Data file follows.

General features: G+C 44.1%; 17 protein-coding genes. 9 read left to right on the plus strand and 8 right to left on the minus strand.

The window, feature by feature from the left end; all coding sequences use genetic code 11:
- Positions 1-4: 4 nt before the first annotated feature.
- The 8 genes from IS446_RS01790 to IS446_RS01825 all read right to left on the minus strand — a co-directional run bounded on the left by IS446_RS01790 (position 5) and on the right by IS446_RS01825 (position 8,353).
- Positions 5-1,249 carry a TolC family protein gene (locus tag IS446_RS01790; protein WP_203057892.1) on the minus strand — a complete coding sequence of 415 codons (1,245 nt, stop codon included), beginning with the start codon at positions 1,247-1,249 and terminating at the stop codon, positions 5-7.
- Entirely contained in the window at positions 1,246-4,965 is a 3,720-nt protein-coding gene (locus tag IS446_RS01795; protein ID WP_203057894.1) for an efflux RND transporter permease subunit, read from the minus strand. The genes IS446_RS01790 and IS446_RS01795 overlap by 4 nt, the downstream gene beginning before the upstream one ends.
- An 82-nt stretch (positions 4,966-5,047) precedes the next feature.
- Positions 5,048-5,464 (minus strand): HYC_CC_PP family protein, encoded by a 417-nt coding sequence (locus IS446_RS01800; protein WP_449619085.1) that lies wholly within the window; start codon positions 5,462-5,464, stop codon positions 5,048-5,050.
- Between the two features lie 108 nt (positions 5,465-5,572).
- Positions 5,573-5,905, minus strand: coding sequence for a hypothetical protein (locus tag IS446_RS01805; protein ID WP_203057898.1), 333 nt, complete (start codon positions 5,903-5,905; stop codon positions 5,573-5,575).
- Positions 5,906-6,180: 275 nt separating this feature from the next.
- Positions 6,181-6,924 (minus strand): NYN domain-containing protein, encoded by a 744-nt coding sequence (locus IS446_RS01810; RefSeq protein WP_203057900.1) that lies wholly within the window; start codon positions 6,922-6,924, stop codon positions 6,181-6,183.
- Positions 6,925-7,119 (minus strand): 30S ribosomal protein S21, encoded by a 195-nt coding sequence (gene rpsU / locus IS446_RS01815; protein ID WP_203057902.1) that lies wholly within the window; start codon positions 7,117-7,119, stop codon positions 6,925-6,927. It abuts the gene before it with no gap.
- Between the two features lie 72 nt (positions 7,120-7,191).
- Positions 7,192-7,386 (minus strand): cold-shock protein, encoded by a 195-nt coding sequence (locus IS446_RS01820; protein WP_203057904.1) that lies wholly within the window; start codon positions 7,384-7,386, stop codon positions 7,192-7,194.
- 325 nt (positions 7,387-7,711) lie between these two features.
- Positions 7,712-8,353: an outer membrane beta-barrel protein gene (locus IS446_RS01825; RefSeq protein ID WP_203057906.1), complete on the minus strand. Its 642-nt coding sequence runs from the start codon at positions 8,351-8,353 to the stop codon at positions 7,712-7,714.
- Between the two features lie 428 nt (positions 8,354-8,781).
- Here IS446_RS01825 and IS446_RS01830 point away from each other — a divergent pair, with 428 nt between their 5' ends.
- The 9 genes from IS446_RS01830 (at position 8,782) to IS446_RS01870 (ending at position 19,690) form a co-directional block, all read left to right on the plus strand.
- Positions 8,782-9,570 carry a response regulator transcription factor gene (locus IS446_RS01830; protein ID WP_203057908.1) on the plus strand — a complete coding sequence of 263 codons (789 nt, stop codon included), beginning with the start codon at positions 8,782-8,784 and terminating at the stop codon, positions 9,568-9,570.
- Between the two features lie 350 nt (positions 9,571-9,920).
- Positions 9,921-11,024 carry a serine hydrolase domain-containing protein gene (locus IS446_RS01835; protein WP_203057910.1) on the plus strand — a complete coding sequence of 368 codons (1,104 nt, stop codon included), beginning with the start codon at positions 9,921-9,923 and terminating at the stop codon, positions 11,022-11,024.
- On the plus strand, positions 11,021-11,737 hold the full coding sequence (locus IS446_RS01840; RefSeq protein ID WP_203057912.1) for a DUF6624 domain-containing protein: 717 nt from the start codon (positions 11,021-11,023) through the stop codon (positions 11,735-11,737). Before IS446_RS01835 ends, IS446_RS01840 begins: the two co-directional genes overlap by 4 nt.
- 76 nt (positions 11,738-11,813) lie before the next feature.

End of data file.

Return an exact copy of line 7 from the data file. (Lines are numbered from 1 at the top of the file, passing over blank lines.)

- An 82-nt stretch (positions 4,966-5,047) precedes the next feature.